President Barack Obama late Tuesday issued a major disaster declaration for California, making federal funds available to assist people displaced by wildfires and to support firefighting efforts.
Gov. Jerry Brown had requested declarations for the Valley and Butte fires, which together have burned more nearly 150,000 acres in northern California, killed at least five people and destroyed nearly 2,000 homes.
Obama approved the Valley Fire request, making it the first presidential disaster declaration for California since the south Napa earthquake a year ago.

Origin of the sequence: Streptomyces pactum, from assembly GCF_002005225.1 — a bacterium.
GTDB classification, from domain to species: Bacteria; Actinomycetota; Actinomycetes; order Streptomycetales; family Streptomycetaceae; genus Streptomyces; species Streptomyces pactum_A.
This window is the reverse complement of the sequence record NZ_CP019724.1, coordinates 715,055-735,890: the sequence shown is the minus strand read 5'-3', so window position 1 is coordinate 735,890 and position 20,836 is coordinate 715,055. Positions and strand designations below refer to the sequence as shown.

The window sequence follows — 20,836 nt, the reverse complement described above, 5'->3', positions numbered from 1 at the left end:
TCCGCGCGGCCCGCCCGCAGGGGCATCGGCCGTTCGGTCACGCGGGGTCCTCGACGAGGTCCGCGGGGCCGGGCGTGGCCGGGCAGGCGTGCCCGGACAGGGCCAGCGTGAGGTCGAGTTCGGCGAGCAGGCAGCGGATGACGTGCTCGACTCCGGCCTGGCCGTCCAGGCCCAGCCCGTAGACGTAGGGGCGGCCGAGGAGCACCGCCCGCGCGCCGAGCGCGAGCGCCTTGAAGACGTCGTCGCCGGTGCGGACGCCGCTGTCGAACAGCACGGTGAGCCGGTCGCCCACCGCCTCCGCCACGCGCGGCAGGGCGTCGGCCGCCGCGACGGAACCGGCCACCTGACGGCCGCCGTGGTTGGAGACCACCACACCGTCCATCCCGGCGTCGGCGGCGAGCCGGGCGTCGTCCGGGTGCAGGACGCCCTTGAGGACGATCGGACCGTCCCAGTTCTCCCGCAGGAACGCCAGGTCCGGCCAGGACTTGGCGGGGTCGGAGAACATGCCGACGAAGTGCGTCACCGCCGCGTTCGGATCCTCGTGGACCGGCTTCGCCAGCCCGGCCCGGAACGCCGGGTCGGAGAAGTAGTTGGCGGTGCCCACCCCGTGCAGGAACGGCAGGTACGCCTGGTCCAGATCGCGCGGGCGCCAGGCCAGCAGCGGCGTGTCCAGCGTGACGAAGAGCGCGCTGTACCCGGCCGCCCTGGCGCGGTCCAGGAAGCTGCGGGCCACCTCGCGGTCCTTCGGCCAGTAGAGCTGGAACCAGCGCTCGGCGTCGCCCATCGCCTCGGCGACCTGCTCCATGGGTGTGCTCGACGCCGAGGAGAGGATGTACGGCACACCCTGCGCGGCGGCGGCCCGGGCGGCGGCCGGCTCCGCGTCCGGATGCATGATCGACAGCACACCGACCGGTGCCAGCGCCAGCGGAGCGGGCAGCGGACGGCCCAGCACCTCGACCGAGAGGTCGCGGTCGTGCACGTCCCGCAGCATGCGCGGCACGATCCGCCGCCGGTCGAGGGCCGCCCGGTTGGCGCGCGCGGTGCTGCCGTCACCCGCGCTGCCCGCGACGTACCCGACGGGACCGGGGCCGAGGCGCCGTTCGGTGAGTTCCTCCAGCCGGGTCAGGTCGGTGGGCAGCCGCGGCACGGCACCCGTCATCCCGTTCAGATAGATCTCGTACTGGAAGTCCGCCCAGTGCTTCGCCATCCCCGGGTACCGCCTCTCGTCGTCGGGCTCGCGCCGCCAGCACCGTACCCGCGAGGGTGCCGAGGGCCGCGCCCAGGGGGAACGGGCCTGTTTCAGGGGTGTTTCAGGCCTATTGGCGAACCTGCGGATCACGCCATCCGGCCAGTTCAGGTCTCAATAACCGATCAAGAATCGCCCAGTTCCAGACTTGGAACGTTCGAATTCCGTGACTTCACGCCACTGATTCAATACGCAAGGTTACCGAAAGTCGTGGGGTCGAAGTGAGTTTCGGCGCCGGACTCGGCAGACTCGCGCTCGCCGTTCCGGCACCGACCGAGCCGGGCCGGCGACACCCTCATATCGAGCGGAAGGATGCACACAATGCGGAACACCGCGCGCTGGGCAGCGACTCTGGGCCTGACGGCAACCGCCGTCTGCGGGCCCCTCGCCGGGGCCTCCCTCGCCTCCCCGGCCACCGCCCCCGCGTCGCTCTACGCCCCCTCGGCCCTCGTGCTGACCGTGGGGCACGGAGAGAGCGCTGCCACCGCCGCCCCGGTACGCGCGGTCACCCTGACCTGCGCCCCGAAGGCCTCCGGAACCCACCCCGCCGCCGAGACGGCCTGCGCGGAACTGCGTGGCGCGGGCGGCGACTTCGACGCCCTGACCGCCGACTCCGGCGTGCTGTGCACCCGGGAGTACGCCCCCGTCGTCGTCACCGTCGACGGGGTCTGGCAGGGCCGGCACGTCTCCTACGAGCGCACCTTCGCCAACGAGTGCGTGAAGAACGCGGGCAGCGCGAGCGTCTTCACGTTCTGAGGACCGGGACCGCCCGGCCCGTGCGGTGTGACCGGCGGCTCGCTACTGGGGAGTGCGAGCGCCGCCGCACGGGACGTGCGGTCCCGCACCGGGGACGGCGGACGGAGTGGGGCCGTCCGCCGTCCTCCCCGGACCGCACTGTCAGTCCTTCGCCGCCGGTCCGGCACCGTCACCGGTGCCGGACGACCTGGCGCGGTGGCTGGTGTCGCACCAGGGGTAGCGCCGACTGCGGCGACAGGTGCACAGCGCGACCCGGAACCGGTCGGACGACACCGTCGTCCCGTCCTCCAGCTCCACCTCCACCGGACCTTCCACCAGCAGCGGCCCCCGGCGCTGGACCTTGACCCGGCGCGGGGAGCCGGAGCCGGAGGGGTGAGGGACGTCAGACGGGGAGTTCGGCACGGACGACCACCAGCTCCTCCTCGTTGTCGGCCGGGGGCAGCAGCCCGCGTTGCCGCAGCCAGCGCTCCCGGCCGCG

In Brown’s letters to Obama Monday, he noted that four years of drought and multiple disasters in the past year had depleted the state’s resources.
There have been 69 major wildfires in California since January, Brown wrote, and they’ve burned triple the acreage of 2014’s fire season.
More than 11,000 firefighters have been deployed to five active fires affecting about 400,000 acres, Brown wrote.
The Valley Fire began burning on Sept. 12 and is 69 percent contained. Brown also requested a presidential disaster declaration for the Butte Fire, which has burned more than 70,000 acres since Sept. 9 and is 74 percent contained. The request is pending.